Whatever Happened To Andre 3000?

There are few musicians with the star power of André 3000, born André Benjamin — and he is for real. With OutKast, the rapper gave us a perspective we've never seen before: the brightly colored-outfits, the bombast, the fearlessness to try something goofy or out-there. It was everything that made early aughts hip hop great. Few — if any — artists before him have managed to achieve the masterful feat of using the words "poo-poo-oo" in a mainstream radio hit, and that's not even touching upon the three Grammy Awards 3 Stacks netted with the duo's Speakerboxxx/The Love Below. Then there's his animated series, a legit OutKast musical called Idlewild. Even in 2019, over a decade after OutKast went on hiatus, the group topped the Billboard Hot 100 chart with "The Way You Move."  

André 3000 has the kind of cultural sway that caused Polaroid to issue a public statement urging buyers not to "shake it like a Polaroid picture" (it apparently damages the film) — but since the height of his fame, the music star has almost completely retreated from the public eye. While his OutKast partner Big Boi's solo career soared, André more or less retired from music, save a brief OutKast reunion at 2014 Coachella, some random singles, and a couple of guest verses. As it turns out, he doesn't really like fame all that much.

Let's find out whatever happened to André 3000.

Andre 3000 is back on the small screen

André 3000 has scaled back his music career to a series of small wins — think: one-off singles and guest verses — but that doesn't mean he's completely put his life as an entertainer behind him. Let's not forget that the rapper managed to parlay OutKast's fame into the highly underrated Cartoon Network series, Class of 3000, which The Undefeated described as "like if you put The Magic School Bus in a deep fryer and put a side of yams to it." Or a side of cannabis — whichever. In his heyday, André also had a glorious comedic performance in Semi-Pro alongside Will Ferrell in the arguable prime era of Will Ferrell, and he's the first to admit that he's the "worst [basketball] player out [there]" (or so he told MTV News).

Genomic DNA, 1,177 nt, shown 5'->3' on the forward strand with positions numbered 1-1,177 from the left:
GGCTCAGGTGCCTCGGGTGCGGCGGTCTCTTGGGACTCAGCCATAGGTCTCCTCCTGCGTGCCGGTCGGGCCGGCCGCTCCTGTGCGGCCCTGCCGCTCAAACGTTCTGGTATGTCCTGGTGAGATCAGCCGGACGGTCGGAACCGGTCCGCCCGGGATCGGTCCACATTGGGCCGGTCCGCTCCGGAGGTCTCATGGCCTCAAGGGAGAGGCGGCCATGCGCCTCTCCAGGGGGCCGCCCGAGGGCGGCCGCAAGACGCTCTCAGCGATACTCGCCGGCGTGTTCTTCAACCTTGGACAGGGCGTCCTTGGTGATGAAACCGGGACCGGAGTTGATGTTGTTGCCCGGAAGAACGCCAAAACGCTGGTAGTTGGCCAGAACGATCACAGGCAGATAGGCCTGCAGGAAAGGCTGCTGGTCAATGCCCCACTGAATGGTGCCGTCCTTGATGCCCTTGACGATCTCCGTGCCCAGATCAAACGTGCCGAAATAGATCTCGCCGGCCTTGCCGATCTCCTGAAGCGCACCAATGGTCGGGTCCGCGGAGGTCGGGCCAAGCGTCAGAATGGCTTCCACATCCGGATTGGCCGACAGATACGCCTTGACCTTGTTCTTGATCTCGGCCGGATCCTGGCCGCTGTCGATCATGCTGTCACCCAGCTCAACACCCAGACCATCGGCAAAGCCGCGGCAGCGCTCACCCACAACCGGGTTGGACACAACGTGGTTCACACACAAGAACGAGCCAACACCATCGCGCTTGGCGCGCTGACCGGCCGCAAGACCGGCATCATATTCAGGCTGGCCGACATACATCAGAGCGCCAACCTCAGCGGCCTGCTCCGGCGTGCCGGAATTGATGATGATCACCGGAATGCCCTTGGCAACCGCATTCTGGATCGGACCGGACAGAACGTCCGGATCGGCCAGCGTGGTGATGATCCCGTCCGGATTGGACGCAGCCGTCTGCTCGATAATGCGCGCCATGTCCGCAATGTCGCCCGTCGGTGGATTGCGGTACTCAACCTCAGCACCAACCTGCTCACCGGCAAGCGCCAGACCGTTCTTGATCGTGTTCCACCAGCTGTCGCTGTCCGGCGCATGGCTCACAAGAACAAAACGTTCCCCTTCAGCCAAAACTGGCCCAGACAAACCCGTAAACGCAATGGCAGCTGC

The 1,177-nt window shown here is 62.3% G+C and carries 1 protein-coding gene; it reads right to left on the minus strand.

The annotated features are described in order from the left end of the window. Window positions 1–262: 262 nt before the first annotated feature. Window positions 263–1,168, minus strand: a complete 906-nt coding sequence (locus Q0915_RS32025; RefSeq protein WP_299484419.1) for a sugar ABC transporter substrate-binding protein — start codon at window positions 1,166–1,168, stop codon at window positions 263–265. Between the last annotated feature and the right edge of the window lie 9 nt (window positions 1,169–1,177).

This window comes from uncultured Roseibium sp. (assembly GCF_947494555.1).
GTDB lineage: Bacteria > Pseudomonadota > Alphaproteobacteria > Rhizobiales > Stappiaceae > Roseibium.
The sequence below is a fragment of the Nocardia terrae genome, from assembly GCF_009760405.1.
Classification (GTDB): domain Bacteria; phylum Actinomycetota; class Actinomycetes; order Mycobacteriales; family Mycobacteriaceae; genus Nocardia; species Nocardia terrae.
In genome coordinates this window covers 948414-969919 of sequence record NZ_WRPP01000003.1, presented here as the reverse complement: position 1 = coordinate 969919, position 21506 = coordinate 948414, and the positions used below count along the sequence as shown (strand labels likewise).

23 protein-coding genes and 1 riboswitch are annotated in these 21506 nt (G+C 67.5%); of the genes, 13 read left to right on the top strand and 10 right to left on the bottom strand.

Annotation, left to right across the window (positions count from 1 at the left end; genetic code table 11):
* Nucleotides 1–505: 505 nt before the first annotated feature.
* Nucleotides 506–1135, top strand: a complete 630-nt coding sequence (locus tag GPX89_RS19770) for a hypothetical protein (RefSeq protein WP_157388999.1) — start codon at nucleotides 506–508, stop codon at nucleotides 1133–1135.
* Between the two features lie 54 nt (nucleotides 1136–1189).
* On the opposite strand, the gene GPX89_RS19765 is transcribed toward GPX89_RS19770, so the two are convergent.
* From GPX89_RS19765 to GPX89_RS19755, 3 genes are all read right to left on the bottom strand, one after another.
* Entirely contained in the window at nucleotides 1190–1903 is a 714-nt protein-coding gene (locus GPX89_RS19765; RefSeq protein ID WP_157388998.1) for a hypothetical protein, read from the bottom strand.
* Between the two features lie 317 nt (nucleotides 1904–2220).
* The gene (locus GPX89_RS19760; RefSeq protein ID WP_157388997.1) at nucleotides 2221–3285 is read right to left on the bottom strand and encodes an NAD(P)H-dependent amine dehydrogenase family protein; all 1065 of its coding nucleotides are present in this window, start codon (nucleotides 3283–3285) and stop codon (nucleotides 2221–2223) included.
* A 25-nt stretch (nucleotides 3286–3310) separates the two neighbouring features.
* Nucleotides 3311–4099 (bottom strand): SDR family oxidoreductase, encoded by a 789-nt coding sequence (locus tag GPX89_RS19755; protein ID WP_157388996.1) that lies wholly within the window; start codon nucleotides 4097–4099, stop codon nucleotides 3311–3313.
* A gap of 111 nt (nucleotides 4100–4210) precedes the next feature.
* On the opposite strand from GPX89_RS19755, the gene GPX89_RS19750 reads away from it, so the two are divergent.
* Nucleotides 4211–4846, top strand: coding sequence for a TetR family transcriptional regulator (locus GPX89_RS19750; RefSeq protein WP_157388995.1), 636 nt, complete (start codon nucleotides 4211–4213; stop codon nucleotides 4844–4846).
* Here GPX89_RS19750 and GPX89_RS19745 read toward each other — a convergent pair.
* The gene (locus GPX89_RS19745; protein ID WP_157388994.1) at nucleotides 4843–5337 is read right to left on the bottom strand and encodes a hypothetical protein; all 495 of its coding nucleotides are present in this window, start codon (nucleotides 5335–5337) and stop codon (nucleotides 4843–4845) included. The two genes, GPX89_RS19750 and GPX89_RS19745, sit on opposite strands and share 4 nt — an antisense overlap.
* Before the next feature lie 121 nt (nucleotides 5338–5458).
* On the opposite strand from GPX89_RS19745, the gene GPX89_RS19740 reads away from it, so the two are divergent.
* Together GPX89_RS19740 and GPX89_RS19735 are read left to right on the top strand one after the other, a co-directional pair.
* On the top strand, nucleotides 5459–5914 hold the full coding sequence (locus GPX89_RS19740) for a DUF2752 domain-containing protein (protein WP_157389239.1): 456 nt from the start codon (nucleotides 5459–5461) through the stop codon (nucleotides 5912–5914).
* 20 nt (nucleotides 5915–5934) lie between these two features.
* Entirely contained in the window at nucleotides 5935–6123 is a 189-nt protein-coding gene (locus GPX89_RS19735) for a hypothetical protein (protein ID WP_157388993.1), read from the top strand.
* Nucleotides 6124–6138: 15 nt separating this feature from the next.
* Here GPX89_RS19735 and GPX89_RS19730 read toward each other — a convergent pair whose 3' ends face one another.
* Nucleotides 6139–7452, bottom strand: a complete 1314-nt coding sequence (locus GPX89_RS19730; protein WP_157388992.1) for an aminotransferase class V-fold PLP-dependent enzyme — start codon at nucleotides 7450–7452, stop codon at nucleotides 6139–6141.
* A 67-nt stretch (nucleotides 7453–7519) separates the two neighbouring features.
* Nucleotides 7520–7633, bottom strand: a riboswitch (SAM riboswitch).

3 Stack's acting career has since reached new heights. After a busy 2008, he took a five-year hiatus and came back to embody Jimi Hendrix in the biopic, Jimi: All is by My Side. Years later, he nabbed a role alongside Robert Pattinson in the thriller, High Life, and at the time this writing, he's transitioned back to the small screen with the Jason Segel-led series, Dispatches from Elsewhere

In an interview with AMC, André 3000 admitted he didn't relate much to his character, Fredwynn, who's a calculating conspiracy theorist. The rapper's a "naturally smiley person," but Segel gave him strict orders not to smile. "I actually smiled when I heard it," he said.

Andre 3000's too anxious to git up, and git out there

Fans have been asking André 3000 for a solo record since OutKasts 2007 hiatus, but that's something that may never happen. André seems to have developed an intense anxiety around releasing new music ... but can you blame him? Yes, the star won some Grammys — Speakerboxxx/The Love Below even won album of year, a feat no other rap group has been able to accomplish since — but his art is regularly ripped to shreds. In 2016, a writer for Pitchfork had a caustic enough hatred toward OutKast's Idlewild, the group's widely-panned swan song, that he actually lost his words. " ... What do you say when heroes eventually die?" he asked.

3 Stacks did release two solo songs in 2018 — "Me & My (To Bury Your Parents)" and "Look Ma No Hands" — the latter of which sees the rapper show off his bass clarinet skills, according to The Fader. Though these tracks were dedicated to André's mother, who passed away in 2013, they only seemed to exacerbate his existing anxieties. In an 2019 interview with the Broken Record podcast (via Rolling Stone), André 3000 admitted, "Any little thing I put out, it's instantly attacked ... People nitpick it with a fine-tooth comb ... That's not a great place to create from and it makes you draw back. Maybe I don't have the confidence that I want, or the space to experiment like I used to."